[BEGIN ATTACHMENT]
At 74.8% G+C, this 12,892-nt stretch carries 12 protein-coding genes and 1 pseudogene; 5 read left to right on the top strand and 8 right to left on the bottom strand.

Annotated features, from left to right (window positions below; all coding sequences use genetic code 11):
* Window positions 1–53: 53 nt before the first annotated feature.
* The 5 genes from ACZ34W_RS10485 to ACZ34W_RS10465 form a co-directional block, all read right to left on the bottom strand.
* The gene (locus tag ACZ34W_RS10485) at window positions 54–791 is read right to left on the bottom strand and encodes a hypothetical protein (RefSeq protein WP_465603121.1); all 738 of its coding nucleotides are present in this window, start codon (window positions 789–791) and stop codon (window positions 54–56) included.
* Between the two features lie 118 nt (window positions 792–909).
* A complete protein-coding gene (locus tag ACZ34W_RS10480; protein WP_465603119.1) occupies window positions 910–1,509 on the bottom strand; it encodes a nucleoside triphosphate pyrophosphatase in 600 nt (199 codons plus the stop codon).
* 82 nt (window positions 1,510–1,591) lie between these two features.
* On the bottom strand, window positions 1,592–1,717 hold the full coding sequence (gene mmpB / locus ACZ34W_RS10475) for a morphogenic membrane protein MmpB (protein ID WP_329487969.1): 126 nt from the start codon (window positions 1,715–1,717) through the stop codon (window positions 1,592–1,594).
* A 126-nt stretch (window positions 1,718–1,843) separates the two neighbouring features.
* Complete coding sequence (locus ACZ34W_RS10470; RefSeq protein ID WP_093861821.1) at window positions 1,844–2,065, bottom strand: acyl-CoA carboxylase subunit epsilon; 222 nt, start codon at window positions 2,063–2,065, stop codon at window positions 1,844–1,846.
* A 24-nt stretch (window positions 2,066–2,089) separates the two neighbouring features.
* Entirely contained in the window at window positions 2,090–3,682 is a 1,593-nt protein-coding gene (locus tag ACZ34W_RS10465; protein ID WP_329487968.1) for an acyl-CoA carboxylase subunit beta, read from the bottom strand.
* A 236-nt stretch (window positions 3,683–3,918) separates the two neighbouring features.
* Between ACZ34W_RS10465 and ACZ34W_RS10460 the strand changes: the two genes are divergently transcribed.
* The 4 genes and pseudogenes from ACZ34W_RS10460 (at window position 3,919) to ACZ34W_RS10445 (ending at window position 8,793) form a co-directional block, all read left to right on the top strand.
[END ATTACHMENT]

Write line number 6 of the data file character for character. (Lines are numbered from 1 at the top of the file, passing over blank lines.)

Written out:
* Between the two features lie 118 nt (window positions 792–909).